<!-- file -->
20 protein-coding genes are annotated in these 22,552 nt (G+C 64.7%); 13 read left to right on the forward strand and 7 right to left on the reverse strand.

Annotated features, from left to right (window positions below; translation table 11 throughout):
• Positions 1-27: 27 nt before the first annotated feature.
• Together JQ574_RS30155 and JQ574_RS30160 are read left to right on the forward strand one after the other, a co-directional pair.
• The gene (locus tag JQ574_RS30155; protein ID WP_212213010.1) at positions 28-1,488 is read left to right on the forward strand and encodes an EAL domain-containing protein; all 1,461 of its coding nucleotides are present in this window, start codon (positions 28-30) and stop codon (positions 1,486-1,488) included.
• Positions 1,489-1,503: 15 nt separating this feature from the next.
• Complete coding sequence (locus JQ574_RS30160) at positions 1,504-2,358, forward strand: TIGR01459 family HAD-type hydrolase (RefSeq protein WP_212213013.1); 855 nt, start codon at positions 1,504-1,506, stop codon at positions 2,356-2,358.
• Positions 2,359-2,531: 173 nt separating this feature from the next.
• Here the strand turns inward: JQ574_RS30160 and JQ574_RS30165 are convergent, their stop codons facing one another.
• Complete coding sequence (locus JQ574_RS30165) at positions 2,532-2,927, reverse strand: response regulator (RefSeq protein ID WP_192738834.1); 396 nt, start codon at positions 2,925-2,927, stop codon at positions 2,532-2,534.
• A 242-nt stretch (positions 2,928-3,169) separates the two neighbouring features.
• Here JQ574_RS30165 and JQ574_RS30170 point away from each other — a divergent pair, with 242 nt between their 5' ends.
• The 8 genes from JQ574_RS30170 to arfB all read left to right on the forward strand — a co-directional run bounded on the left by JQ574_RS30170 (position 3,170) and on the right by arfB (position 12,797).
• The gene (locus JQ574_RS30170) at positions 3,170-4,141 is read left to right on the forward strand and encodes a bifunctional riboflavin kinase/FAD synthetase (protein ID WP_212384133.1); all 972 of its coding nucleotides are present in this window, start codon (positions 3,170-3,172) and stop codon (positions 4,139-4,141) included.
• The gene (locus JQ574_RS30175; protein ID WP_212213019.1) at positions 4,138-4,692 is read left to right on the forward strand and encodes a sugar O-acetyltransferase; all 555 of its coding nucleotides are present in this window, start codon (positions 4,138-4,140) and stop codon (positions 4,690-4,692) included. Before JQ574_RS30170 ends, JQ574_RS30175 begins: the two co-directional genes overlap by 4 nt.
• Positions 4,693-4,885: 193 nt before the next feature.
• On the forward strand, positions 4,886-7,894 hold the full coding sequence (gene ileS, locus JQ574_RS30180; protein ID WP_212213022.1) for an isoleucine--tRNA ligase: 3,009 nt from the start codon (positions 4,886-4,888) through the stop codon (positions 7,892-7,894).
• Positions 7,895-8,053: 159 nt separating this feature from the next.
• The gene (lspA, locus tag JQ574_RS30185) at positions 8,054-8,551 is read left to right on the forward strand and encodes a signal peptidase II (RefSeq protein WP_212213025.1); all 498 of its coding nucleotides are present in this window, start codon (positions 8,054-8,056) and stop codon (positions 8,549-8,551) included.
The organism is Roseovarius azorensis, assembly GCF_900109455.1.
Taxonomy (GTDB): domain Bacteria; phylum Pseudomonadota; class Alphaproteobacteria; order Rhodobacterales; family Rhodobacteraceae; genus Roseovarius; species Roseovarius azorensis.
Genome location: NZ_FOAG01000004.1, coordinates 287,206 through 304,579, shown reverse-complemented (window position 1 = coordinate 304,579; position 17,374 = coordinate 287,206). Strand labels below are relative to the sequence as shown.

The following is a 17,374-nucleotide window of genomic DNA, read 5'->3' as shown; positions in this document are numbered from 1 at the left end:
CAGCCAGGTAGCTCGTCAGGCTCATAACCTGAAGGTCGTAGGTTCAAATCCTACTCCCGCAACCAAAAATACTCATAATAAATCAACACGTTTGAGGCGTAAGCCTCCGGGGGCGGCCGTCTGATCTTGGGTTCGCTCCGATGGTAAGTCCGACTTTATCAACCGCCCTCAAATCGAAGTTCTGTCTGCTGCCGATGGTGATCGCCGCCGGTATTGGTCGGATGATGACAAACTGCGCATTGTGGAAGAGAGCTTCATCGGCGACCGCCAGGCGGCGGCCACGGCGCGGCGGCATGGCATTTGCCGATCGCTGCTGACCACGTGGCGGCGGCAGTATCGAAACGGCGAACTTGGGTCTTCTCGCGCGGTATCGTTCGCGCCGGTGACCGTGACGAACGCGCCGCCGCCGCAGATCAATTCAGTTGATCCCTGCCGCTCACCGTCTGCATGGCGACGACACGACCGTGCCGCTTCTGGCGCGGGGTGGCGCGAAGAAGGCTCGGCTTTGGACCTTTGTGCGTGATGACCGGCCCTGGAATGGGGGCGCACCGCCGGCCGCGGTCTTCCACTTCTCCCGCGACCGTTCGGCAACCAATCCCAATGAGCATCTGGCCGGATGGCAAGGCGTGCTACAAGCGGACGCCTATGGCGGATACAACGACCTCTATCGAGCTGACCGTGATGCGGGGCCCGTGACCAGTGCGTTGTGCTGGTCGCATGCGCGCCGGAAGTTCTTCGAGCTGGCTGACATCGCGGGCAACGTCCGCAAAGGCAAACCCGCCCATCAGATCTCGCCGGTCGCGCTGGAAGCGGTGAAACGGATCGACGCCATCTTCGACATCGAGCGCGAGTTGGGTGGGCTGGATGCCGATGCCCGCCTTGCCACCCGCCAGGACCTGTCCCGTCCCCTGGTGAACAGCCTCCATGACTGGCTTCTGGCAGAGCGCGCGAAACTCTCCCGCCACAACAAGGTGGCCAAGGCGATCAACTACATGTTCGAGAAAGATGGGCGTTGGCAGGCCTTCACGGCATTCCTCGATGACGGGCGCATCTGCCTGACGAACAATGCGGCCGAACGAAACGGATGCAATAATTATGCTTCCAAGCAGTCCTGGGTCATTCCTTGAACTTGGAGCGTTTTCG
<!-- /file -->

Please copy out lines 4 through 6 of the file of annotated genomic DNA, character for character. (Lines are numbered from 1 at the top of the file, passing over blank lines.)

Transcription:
• Together JQ574_RS30155 and JQ574_RS30160 are read left to right on the forward strand one after the other, a co-directional pair.
• The gene (locus tag JQ574_RS30155; protein ID WP_212213010.1) at positions 28-1,488 is read left to right on the forward strand and encodes an EAL domain-containing protein; all 1,461 of its coding nucleotides are present in this window, start codon (positions 28-30) and stop codon (positions 1,486-1,488) included.
• Positions 1,489-1,503: 15 nt separating this feature from the next.